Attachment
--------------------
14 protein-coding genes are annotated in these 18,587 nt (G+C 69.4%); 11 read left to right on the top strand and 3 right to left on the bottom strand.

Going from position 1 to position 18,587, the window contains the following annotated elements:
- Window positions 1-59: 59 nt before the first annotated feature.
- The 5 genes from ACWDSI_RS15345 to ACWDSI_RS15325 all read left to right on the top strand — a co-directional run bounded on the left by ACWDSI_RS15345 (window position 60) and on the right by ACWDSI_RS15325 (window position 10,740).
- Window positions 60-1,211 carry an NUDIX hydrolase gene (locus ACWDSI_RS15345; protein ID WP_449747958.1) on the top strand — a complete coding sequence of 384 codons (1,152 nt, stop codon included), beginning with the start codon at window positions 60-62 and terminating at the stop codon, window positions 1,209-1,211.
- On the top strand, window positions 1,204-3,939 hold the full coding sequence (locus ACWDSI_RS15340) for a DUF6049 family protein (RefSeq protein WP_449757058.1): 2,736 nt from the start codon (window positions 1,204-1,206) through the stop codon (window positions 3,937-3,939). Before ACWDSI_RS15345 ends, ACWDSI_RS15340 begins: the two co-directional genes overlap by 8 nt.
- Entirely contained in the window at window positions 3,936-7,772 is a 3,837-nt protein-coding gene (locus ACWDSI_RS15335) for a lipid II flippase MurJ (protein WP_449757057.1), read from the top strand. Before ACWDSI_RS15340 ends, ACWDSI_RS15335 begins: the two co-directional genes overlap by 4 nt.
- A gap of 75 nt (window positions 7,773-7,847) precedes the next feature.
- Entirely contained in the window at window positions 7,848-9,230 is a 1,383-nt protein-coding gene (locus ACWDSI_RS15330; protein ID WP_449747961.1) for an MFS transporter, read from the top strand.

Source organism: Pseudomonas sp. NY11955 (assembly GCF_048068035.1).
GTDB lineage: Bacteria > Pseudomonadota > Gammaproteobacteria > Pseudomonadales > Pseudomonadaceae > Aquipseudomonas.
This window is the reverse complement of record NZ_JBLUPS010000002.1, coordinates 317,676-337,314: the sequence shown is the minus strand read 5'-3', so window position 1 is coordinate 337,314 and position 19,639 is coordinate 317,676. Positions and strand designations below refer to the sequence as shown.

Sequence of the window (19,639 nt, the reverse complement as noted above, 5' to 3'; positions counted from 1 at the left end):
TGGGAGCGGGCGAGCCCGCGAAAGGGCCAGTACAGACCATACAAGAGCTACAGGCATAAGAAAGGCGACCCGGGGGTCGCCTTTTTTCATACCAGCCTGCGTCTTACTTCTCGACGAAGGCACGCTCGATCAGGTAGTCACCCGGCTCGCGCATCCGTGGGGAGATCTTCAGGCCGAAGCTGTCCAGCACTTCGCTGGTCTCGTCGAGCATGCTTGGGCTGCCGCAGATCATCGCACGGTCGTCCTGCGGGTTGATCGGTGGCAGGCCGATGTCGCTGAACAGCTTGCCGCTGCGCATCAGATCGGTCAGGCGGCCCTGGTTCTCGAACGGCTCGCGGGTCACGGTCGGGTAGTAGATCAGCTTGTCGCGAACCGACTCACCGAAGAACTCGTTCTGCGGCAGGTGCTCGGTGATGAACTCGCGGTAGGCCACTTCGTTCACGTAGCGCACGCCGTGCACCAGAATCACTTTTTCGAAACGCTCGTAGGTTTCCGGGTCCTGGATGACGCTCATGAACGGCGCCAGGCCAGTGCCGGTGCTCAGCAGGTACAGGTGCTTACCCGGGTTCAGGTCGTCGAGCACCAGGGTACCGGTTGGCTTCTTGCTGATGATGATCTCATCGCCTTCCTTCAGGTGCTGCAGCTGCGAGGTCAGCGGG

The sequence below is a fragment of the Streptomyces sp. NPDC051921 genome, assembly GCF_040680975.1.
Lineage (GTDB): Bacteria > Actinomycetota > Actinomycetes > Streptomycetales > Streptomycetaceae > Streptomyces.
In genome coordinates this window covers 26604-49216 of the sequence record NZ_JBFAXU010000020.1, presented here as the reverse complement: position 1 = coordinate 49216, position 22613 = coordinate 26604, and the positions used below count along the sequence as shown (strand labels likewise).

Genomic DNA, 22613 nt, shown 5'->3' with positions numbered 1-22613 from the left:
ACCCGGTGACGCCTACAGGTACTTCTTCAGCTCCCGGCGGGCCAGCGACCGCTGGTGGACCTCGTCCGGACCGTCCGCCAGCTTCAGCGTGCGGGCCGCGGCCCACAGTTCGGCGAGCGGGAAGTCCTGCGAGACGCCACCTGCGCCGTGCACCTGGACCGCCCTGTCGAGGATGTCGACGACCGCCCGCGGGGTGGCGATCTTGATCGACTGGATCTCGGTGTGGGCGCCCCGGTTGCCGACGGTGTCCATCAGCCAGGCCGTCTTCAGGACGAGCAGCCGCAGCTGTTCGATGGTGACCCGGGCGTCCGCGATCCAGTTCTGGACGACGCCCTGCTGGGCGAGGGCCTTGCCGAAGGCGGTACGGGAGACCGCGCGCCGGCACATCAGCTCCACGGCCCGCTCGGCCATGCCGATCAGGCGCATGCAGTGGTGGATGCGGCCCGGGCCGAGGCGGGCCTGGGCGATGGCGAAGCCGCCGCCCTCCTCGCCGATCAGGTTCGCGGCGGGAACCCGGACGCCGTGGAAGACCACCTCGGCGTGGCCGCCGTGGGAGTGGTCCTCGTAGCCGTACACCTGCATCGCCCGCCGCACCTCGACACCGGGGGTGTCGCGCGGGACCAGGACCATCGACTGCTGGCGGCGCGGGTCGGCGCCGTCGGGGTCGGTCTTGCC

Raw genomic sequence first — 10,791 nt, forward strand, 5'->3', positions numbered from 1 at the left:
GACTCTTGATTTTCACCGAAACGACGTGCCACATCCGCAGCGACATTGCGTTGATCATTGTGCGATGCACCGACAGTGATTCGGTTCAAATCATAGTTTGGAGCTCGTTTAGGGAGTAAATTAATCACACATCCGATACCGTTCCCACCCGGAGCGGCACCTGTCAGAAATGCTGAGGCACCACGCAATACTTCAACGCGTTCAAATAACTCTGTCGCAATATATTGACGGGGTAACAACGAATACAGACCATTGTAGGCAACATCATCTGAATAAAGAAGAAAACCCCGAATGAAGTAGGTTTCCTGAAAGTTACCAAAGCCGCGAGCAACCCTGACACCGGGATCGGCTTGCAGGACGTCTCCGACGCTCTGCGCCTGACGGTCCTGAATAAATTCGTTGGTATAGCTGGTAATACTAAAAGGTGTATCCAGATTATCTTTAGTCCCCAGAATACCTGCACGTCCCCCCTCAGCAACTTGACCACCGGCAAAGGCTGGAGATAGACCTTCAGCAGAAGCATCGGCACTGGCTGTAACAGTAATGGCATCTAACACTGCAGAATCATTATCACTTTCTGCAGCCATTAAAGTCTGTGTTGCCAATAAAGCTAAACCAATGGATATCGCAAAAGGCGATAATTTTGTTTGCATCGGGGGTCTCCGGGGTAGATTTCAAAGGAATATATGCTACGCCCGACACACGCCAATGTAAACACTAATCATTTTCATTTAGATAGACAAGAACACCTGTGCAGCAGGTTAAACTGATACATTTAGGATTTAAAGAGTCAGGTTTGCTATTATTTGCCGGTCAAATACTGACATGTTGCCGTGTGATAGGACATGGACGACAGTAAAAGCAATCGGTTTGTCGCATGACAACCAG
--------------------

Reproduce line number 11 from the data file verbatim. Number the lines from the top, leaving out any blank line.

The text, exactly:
GTDB lineage: Bacteria > Pseudomonadota > Gammaproteobacteria > Pseudomonadales > Pseudomonadaceae > Aquipseudomonas.